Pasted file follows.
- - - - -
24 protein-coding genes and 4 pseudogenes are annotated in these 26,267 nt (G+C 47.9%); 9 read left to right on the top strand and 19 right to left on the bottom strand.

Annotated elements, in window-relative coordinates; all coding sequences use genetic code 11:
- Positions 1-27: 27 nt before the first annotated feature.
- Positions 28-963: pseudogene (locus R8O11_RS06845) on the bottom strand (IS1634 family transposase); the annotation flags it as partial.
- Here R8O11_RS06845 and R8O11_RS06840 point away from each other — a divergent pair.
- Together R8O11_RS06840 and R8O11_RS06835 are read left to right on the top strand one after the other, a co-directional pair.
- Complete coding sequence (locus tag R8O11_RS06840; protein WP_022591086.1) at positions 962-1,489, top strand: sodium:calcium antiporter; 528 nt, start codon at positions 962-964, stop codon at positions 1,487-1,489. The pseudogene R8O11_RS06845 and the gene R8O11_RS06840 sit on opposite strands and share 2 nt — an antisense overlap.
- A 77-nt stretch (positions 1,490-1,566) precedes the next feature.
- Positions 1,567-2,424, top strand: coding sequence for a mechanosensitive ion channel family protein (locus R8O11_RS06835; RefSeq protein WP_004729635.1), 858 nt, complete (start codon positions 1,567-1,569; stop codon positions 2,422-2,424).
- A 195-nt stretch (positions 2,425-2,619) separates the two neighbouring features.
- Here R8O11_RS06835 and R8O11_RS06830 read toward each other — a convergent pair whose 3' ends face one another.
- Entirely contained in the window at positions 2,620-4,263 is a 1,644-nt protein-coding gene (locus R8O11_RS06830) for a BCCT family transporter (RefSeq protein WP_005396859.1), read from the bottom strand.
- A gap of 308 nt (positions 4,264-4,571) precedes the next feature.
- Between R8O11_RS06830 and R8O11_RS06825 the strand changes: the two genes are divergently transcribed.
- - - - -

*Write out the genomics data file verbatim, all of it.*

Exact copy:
24 protein-coding genes and 4 pseudogenes are annotated in these 26,267 nt (G+C 47.9%); 9 read left to right on the top strand and 19 right to left on the bottom strand.

Annotated elements, in window-relative coordinates; all coding sequences use genetic code 11:
- Positions 1-27: 27 nt before the first annotated feature.
- Positions 28-963: pseudogene (locus R8O11_RS06845) on the bottom strand (IS1634 family transposase); the annotation flags it as partial.
- Here R8O11_RS06845 and R8O11_RS06840 point away from each other — a divergent pair.
- Together R8O11_RS06840 and R8O11_RS06835 are read left to right on the top strand one after the other, a co-directional pair.
- Complete coding sequence (locus tag R8O11_RS06840; protein WP_022591086.1) at positions 962-1,489, top strand: sodium:calcium antiporter; 528 nt, start codon at positions 962-964, stop codon at positions 1,487-1,489. The pseudogene R8O11_RS06845 and the gene R8O11_RS06840 sit on opposite strands and share 2 nt — an antisense overlap.
- A 77-nt stretch (positions 1,490-1,566) precedes the next feature.
- Positions 1,567-2,424, top strand: coding sequence for a mechanosensitive ion channel family protein (locus R8O11_RS06835; RefSeq protein WP_004729635.1), 858 nt, complete (start codon positions 1,567-1,569; stop codon positions 2,422-2,424).
- A 195-nt stretch (positions 2,425-2,619) separates the two neighbouring features.
- Here R8O11_RS06835 and R8O11_RS06830 read toward each other — a convergent pair whose 3' ends face one another.
- Entirely contained in the window at positions 2,620-4,263 is a 1,644-nt protein-coding gene (locus R8O11_RS06830) for a BCCT family transporter (RefSeq protein WP_005396859.1), read from the bottom strand.
- A gap of 308 nt (positions 4,264-4,571) precedes the next feature.
- Between R8O11_RS06830 and R8O11_RS06825 the strand changes: the two genes are divergently transcribed.